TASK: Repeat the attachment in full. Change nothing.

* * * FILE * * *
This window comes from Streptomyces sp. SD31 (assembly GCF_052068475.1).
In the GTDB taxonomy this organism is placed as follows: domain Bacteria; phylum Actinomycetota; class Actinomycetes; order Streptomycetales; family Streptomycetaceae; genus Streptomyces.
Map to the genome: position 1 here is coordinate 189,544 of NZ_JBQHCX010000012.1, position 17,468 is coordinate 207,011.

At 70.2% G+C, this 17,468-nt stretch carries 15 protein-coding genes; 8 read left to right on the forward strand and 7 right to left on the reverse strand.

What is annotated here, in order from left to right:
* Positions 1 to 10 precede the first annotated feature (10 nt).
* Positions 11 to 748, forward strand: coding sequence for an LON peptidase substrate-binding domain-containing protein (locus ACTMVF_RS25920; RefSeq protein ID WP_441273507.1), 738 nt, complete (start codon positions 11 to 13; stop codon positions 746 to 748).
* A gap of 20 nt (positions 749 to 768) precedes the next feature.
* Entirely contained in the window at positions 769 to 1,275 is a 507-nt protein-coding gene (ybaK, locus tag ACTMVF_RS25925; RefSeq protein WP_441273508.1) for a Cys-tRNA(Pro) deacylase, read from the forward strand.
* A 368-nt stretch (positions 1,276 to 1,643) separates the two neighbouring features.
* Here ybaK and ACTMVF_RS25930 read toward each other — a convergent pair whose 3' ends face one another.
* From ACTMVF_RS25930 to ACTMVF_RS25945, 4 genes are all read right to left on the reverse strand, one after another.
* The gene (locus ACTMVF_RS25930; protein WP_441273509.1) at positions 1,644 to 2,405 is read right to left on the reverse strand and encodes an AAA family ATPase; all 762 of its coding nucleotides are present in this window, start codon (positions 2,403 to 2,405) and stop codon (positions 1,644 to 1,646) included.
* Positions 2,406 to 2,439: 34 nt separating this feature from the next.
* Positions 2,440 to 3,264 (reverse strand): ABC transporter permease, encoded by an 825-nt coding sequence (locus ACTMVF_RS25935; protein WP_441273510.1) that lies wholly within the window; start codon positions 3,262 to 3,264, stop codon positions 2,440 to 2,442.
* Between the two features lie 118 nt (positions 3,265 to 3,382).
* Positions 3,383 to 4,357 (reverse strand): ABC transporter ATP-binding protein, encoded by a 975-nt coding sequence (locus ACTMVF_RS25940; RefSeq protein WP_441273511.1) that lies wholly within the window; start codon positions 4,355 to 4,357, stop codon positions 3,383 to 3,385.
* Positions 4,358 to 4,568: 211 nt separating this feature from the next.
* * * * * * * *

This window comes from Streptomyces sp. SD31 (assembly GCF_052068475.1).
In the GTDB taxonomy this organism is placed as follows: domain Bacteria; phylum Actinomycetota; class Actinomycetes; order Streptomycetales; family Streptomycetaceae; genus Streptomyces.
Map to the genome: position 1 here is coordinate 189,544 of NZ_JBQHCX010000012.1, position 17,468 is coordinate 207,011.

At 70.2% G+C, this 17,468-nt stretch carries 15 protein-coding genes; 8 read left to right on the forward strand and 7 right to left on the reverse strand.

What is annotated here, in order from left to right:
* Positions 1 to 10 precede the first annotated feature (10 nt).
* Positions 11 to 748, forward strand: coding sequence for an LON peptidase substrate-binding domain-containing protein (locus ACTMVF_RS25920; RefSeq protein ID WP_441273507.1), 738 nt, complete (start codon positions 11 to 13; stop codon positions 746 to 748).
* A gap of 20 nt (positions 749 to 768) precedes the next feature.
* Entirely contained in the window at positions 769 to 1,275 is a 507-nt protein-coding gene (ybaK, locus tag ACTMVF_RS25925; RefSeq protein WP_441273508.1) for a Cys-tRNA(Pro) deacylase, read from the forward strand.
* A 368-nt stretch (positions 1,276 to 1,643) separates the two neighbouring features.
* Here ybaK and ACTMVF_RS25930 read toward each other — a convergent pair whose 3' ends face one another.
* From ACTMVF_RS25930 to ACTMVF_RS25945, 4 genes are all read right to left on the reverse strand, one after another.
* The gene (locus ACTMVF_RS25930; protein WP_441273509.1) at positions 1,644 to 2,405 is read right to left on the reverse strand and encodes an AAA family ATPase; all 762 of its coding nucleotides are present in this window, start codon (positions 2,403 to 2,405) and stop codon (positions 1,644 to 1,646) included.
* Positions 2,406 to 2,439: 34 nt separating this feature from the next.
* Positions 2,440 to 3,264 (reverse strand): ABC transporter permease, encoded by an 825-nt coding sequence (locus ACTMVF_RS25935; protein WP_441273510.1) that lies wholly within the window; start codon positions 3,262 to 3,264, stop codon positions 2,440 to 2,442.
* Between the two features lie 118 nt (positions 3,265 to 3,382).
* Positions 3,383 to 4,357 (reverse strand): ABC transporter ATP-binding protein, encoded by a 975-nt coding sequence (locus ACTMVF_RS25940; RefSeq protein WP_441273511.1) that lies wholly within the window; start codon positions 4,355 to 4,357, stop codon positions 3,383 to 3,385.
* Positions 4,358 to 4,568: 211 nt separating this feature from the next.